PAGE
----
This isn’t the duo’s first comedy/musical crossover. Cast a shadow on Tony!is their 2014 show I do not know how to sing, a musical based on The X Factor, gained notoriety as one of the West End’s worst flops.The couple can laugh now, it’s safe in the sense that I can’t sing bad (its Comment very aggressive) or even overexposed. “It would be great if we opened in a smaller theater,” Hill said. “We sold as many tickets as most West End shows, but in [2,300-seat capacity] Palladium, it’s always half full. “
But my fate that I couldn’t sing influenced the ambitions of the Tony Blair Show. “I’m trying to get [investors] Interested,” Hill said. “But people are thinking: Look what happened to the last one. My wife doesn’t mince words, she calls us flop twins. “
But the Flop Twins are unafraid – even excited – to have the opportunity to make a show that doesn’t have to shoulder the burden of multi-million pound backing. That’s a problem, Hill says, when West End productions get so clunky, you can’t adjust the jokes, or “when they say, ‘Can you write four more bars of music so we can move the scene?'” “
Tony! Premiering at 200 seats in Finsbury Park in London, it was very low budget and light by comparison. “The props in production, I basically Swift,” Hill said, referring to fancy dress and joke shops. “Eighty percent of them are going into final production. “
If that means the duo can’t make money from the show — well, that’s a small price to pay for the good times. “We’re like cricketers of the past,” Brown said. “Gentlemen, players, just for the summer. They’re doctors and lawyers and they don’t get paid. That’s what it’s like to write musicals.”
At least they have other sources of income. This fall, Hill embarked on his first solo tour in a decade, Pedigree Fun. (His last, sausage time, is a cookie. ) he cited locking as a catalyst. “I’m not planning to go on tour. But when they say ‘you can’t go on tour,’ you think, ‘I want to go on tour now.'” But he reports that the bar for live performance has improved Talking Heads’ David Byrne’s 2018 gig, produced and choreographed far beyond the expectations of Byrne’s biggest fans, including Hill. “I saw it and was totally knocked out,” the comedian said. “I left thinking: He could easily show up with the band and sing. I thought: That is what you must do. Go! So this is my plan. “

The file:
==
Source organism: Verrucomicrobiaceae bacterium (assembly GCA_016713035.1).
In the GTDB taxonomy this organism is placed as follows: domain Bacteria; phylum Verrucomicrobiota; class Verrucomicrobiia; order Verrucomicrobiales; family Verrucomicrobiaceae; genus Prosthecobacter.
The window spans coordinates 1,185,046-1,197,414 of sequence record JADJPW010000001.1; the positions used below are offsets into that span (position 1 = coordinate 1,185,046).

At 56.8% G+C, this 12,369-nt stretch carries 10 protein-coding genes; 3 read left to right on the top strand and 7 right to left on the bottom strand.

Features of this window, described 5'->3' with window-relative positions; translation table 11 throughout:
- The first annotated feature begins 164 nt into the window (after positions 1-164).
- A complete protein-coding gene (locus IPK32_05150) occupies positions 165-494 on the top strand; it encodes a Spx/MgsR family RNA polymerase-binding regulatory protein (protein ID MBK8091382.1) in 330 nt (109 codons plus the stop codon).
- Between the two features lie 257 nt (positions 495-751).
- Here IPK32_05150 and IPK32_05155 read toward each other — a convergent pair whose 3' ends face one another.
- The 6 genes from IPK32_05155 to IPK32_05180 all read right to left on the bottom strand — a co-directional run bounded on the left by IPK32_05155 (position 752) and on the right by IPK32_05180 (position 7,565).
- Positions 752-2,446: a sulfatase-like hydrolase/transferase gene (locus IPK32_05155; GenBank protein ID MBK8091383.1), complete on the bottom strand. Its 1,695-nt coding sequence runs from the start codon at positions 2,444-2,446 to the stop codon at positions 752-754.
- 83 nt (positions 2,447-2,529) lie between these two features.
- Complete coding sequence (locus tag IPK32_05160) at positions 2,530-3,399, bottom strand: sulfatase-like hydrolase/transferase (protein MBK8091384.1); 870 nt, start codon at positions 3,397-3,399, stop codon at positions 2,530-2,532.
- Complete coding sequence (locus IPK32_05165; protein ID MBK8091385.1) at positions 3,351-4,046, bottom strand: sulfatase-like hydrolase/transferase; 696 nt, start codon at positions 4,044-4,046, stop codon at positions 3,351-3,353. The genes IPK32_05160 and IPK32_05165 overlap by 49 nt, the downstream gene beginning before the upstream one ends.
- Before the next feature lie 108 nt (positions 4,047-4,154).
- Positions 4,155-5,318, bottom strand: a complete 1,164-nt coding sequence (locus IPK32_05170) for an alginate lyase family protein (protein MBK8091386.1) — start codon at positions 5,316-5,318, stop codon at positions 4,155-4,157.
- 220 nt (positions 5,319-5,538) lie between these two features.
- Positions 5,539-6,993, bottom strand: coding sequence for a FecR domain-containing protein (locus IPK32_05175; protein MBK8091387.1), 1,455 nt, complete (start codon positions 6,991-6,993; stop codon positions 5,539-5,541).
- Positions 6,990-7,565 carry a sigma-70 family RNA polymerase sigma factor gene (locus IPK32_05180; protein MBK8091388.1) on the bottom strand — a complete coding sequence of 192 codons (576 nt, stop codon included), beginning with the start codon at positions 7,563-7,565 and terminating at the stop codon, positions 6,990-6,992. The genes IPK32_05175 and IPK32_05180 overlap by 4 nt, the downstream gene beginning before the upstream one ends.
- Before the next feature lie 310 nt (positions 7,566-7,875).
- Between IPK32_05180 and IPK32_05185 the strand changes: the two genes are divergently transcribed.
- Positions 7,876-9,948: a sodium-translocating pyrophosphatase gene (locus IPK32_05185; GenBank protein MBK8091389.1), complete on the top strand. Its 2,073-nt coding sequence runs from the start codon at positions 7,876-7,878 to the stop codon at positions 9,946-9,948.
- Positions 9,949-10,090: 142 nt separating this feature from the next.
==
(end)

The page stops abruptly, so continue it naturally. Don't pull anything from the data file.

With his upcoming tour, and summer’s commitment to his hosting role Primary Baking on Channel 4, Hill can be optimistic about Tony’s prospects! Despite the Islington venue, they didn’t expect Blair himself to be there. “We have full authority,” said Hill (from my “new friend” Robert Peston, as well), “and he’s not one to laugh at himself.” As long as normal bettors show up, Hill says, “Honestly, I’m excited to be able to do this for five weeks. Let it go and enjoy it.” After all, given the reputation of their flop twins and the theater district’s growing disfavor for original material, the West End The prospect of a transfer could be low.
“They used to do shows like [the Private Eye-inspired] dear bill In the West End, isn’t it? ‘ Brown recalled thoughtfully.
Hill: “What about George IV? That’s great.”
Brown looked puzzled: “You mean King Charles III?”
Hill: “Charles III, I’m sorry. Did you see that?” Mike Bartlett’s Poems About Prince Charles’ Accession to the Thronehe said, “provided a certain amount of inspiration for this. I think it’s great.”
In the end, the pair are here, neither to bury Blair nor to praise him, but to play with the extraordinary Shakespeare arc of the former prime minister’s career, especially given the world behind him. “There’s a lovely song at the end,” Hill said, “and Blair said, ‘The truth is, the whole world is run by assholes, and always has been. I happened to be that one back then. And then he listed what we have now Leaders of: Putin, Bolsonaro, etc. He said, ‘If I can help you get rid of them and say sorry – will you let me back?'”
Call it Hyper Tire, call it satellite realism – either way, it’s an exciting time for theaters Harry Hill“You sit there thinking: Actually, maybe…” He shuddered. “It’s really weird. It sends shivers down your spine.”